006 Christmas Hazards for Dogs and Cats

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Likely higher incidence of poisoning around festive period, especially dogs
Three main scenarios:
•    Pet scavenges something poisonous
•    Well intentioned blissfully unaware pet carers offer their pet a poisonous holiday treat or two
•    Kids – or drunk adults! – do not comprehend the risk and give the pet something poisonous

Large number of potential poisons. Here are a few:

Chocolate

Toxic substance is theobromine: methylxanthine-derived alkaloid that occurs naturally in cacao beans and is found in chocolate, cocoa powder and other products produced from these beans.
Chocolate contains a lesser amount of caffeine which is also a methylxanthine
Theobromine concentration varies between types:
Plain (dark) chocolate and cooking chocolate generally contain significantly more than milk chocolate
Theobromine content of white chocolate is considerably lower; theobromine poisoning from white chocolate is rare
Cocoa beans, cocoa powder and cocoa shell mulches contain the highest concentrations of theobromine

Be vigilant as chocolate products may contain other potential hazards, e.g. raisins, currants or sultanas; diabetic chocolate products will most likely contain xylitol

Dose-dependent toxicity
Doses can be found in various online and offline resources

Theobromine stimulates the central nervous system with consequent neurological, muscular, cardiac and/or respiratory effects. Theobromine also causes smooth muscle relaxation, especially of the bronchi, and renal diuresis.

Clinical signs usually develop within 24 hours of ingestion and typically much sooner – within 4 hours. Signs may persist for 48-72 hours in some cases.
Commonly reported clinical signs include vomiting, abdominal discomfort, restlessness, excitability and hyperactivity, ataxia, tachycardia, and tachypnoea or panting. In more severe cases muscle rigidity, muscle tremors, hyperthermia, seizures and dysrhythmias have been reported. Urinary incontinence, polyuria and polydipsia may also occur. Severe seizures and/or cardiovascular compromise are typically reported in fatal cases.

Testing is not indicated in many cases. There are some patients in which doing some form of emergency database, and potentially an ECG, will be appropriate.

Treatment:

Routine GID indicated in appropriate cases. Gastrointestinal absorption is relatively slow in dogs, potentially taking up to 10 hours, so gastric empyting may be appropriate even after a significant delay. Avoid inducing emesis in animals that have contraindications such as significant hyperactivity, other forms of neurological compromise, respiratory issues and so on. Theobromine undergoes enterohepatic circulation so repeated use of charcoal may enhance elimination.
No specific antidote
Therapy is otherwise symptomatic and supportive e.g. intravenous fluid therapy, anti-emetic administration, sedation if excitability is excessive, and routine treatment of seizures. Anti-dysrhythmic therapy may also be indicated in some cases.

Prognosis: generally good with appropriate treatment but may be worse for animals showing marked cardiovascular or neurological signs at presentation.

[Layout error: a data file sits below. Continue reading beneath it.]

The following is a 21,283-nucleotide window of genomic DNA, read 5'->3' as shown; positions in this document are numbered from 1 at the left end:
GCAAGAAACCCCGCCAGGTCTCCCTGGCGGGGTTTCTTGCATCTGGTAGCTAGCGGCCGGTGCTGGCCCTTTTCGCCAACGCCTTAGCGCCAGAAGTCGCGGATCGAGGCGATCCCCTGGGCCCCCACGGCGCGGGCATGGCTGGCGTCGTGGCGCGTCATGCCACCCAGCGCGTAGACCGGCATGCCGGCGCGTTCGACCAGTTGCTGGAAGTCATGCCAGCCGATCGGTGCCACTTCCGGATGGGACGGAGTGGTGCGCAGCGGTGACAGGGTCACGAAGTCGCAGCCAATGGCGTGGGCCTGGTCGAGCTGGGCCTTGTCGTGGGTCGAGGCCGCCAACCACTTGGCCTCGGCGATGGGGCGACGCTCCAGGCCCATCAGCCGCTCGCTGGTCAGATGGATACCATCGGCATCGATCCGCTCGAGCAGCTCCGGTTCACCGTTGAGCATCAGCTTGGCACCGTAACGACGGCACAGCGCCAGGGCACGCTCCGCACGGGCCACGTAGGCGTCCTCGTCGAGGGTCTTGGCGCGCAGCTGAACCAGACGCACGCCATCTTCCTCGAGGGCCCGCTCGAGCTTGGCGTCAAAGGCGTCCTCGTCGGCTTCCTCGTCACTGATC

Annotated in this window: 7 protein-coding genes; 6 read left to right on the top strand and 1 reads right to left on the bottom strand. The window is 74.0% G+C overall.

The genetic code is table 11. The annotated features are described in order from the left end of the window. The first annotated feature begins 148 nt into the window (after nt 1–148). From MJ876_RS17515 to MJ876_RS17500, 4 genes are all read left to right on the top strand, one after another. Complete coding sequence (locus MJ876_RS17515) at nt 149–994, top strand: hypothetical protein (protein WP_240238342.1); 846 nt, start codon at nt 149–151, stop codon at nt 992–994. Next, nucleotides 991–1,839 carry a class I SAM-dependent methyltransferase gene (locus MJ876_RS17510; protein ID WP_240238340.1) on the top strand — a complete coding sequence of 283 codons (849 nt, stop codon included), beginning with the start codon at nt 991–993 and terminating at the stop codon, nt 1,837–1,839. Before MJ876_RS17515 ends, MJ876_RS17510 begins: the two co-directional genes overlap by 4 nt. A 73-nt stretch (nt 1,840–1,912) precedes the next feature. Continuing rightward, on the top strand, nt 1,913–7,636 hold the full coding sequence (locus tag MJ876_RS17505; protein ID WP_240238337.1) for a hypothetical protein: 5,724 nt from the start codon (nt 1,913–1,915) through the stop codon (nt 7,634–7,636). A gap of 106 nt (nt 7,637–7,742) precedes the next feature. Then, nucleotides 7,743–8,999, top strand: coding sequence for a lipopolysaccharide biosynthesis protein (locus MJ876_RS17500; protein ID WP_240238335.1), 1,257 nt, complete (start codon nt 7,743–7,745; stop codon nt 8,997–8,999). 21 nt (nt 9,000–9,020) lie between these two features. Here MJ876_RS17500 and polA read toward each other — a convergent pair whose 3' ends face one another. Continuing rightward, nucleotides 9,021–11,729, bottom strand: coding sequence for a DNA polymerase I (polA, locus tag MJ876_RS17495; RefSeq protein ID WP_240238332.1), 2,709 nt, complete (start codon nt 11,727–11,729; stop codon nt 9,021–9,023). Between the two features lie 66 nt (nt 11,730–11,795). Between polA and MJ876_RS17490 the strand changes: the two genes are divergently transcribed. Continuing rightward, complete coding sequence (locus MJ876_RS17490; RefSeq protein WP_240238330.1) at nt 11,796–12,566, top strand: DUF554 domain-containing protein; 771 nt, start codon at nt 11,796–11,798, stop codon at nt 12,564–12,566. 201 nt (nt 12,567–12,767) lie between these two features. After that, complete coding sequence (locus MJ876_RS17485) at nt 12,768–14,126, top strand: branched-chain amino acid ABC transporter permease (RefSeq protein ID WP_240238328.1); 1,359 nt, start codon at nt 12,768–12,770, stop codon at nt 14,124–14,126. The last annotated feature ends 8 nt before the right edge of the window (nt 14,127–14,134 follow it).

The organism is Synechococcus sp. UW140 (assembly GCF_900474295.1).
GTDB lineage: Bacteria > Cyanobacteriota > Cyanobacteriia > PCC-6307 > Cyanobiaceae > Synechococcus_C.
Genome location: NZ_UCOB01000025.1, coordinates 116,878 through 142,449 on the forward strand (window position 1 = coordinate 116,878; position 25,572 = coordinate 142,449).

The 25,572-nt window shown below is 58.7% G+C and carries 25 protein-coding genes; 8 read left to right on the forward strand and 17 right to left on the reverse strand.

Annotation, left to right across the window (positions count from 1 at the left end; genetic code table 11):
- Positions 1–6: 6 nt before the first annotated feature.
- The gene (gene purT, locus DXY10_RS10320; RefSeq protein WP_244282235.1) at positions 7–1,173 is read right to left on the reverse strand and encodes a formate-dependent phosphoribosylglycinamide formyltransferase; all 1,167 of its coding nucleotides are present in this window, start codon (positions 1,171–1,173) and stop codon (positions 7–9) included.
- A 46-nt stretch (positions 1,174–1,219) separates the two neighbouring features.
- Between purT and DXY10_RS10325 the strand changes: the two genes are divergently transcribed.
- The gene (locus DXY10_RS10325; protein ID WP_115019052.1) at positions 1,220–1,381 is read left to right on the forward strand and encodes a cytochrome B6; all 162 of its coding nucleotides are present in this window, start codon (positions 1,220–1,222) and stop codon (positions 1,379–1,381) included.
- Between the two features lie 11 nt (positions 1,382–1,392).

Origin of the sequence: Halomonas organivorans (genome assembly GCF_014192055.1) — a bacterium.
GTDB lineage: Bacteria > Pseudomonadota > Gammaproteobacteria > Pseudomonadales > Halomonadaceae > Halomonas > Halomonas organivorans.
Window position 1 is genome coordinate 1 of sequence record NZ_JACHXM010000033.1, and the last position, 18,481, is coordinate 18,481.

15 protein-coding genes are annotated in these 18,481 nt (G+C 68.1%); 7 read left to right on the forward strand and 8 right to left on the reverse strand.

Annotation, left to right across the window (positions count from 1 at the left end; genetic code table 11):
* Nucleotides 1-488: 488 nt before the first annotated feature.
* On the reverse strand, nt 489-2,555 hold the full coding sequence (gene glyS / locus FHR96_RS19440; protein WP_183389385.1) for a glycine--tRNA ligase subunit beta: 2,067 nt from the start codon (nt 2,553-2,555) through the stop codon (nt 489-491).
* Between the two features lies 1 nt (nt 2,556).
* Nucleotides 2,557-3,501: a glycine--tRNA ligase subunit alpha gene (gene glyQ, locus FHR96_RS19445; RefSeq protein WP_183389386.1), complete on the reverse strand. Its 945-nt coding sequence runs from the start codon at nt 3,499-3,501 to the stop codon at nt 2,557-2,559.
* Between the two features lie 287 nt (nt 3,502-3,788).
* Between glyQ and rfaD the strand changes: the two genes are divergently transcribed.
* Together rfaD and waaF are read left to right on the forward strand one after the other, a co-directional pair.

Vitis vinifera fruits (Grapes, raisins, currants, sultanas)

Nephrotoxicity in dogs; no confirmed cases have been reported in cats thus far but they may be susceptible, unclear.

Same poisoning syndrome may occur following consumption of all types of these fruits including those manufactured organically and regardless of whether the product has been cooked or not. 
Exposure may occur through ingestion of products containing these fruits amongst their ingredients such as some chocolates, Christmas cakes, Christmas puddings, mince pies etc.

Toxin or toxins involved have yet to be identified; mechanism of toxicity is unknown.
Should be considered non-dose dependent or an idiosyncratic type of toxicity. Consider any dog at risk if they consume any of these fruits regardless of how much; not known whether a dog that has previously eaten these fruits and seemingly been fine could the next time they had some go on to develop acute kidney injury. All cases should be treated as soon as possible.

Clinical signs:

Vomiting reported in almost all cases, usually within 24 hours of ingestion. May be related to dietary indiscretion, azotaemia if acute kidney injury has occurred, but a specific effect of these fruits is also suspected given how common vomiting seems to be in these dogs.
Subsequently anorexia, lethargy, diarrhoea and abdominal pain have been reported as has hypersalivation.

Treatment:

Gastric emptying if not already vomiting, then activated charcoal
Hospitalise all cases on intravenous fluid therapy (e.g. 4-6 ml/kg/hour for 48-72 hours): empirical recommendation; not evidence-based but makes theoretical sense
Run baseline blood renal panel and perform urinalysis; repeat 48-72 hours later before discharging the patient. Even if the renal panel remains within normal limits it is worth looking at a urine sediment for casts before discharging the patient because they may suggest that that individual dog has suffered some degree of tubular injury that may prompt a change in the plan.